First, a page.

David G. Noren of McDermott Will & Emery said that the decision would place more demands on the Treasury and the IRS to put out “necessary and effective guidance that will pass muster with less deference.” He predicted that Congress and Treasury “will face a significantly more challenging environment, and successful regulation validity challenges by taxpayers likely will become more common.”

Foster advised practitioners to read Loper Bright carefully and analyze whether the rules embodied in government regulations reflect “the best construction” of the IRC rather than a reasonable one.

Regulation Change-Up

Some predicted that the overturning of Chevron could lead to changes in how Treasury and the IRS provide guidance to taxpayers.

Black said the government may be less willing to expend resources on drafting regulations when its authority to do so is unclear. He pointed out that there are instances when there is no express delegation of authority for the IRS to interpret statutory provisions by regulation, such as in section 6751(b).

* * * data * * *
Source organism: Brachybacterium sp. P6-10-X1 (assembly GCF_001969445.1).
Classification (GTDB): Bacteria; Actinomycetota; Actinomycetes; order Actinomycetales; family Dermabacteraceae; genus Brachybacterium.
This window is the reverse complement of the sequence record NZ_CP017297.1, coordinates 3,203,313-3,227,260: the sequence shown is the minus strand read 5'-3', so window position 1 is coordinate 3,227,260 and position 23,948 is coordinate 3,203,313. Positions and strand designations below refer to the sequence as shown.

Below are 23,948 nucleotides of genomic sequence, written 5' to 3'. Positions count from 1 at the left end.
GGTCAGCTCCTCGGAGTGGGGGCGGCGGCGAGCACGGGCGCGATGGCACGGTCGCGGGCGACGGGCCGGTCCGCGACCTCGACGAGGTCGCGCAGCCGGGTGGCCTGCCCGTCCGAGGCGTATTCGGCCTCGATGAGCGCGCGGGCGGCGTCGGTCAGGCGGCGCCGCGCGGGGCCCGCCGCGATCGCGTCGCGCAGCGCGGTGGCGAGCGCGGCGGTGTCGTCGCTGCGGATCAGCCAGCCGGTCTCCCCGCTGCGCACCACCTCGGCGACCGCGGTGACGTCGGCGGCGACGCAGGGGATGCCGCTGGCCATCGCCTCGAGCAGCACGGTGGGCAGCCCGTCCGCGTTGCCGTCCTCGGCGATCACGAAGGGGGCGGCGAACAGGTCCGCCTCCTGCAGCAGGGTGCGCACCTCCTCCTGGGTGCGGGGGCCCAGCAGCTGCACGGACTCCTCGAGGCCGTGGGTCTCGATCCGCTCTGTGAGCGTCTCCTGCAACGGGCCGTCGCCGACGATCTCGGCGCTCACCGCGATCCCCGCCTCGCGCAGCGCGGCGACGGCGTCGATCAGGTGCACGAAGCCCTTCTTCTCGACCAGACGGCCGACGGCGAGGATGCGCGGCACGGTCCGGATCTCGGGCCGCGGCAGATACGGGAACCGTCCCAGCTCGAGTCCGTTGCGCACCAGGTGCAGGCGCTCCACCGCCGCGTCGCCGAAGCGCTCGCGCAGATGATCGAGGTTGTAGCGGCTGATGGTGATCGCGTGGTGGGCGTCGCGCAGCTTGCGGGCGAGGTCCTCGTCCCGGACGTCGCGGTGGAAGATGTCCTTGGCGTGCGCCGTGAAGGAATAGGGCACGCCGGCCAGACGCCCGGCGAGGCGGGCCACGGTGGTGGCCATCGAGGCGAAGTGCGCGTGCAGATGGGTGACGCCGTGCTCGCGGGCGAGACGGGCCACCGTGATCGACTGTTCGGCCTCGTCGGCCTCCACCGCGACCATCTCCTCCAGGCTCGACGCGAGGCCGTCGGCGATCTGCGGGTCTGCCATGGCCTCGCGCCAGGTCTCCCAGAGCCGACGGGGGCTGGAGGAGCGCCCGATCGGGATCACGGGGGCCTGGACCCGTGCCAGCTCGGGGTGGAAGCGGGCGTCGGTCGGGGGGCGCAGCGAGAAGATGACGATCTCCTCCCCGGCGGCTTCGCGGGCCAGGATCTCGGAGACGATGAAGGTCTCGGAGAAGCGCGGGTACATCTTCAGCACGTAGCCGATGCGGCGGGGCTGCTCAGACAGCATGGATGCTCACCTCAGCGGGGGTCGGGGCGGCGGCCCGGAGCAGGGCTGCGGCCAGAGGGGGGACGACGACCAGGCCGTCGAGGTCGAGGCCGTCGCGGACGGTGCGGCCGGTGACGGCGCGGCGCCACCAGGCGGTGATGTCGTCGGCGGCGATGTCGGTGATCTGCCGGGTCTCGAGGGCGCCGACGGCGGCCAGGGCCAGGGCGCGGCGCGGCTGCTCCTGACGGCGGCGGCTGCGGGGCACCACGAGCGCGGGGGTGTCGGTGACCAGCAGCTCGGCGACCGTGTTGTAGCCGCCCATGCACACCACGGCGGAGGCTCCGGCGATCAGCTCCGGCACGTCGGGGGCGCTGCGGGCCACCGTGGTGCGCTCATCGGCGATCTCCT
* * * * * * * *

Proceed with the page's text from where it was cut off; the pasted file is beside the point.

“The IRS recently proposed regulations interpreting the ‘initial determination’ of a penalty assessment under section 6751(b). These proposed regulations essentially put forth the IRS’s litigating position, which is clearly not the best interpretation of the statute,” Black said. “In cases such as these, I would expect the proposed regulations to be sidelined indefinitely, if not withdrawn altogether.”

Federico agreed with Black, saying the Treasury and the IRS could shift toward less formal guidance that can be issued more quickly.

“However, I also think that the IRS has seen the benefit to receiving and considering taxpayers’ and tax practitioners’ input when issuing guidance,” Federico said. “For example, with the [Inflation Reduction Act] clean energy tax credit guidance, there are so many types of technology and energy projects covered, and the IRS is learning a great deal from the taxpayers and tax professionals that submit comments and engage in discussions.”  


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The Supreme Court’s decision overturning Chevron marks a significant shift in regulatory practices and tax law. Learn its implications for various sectors.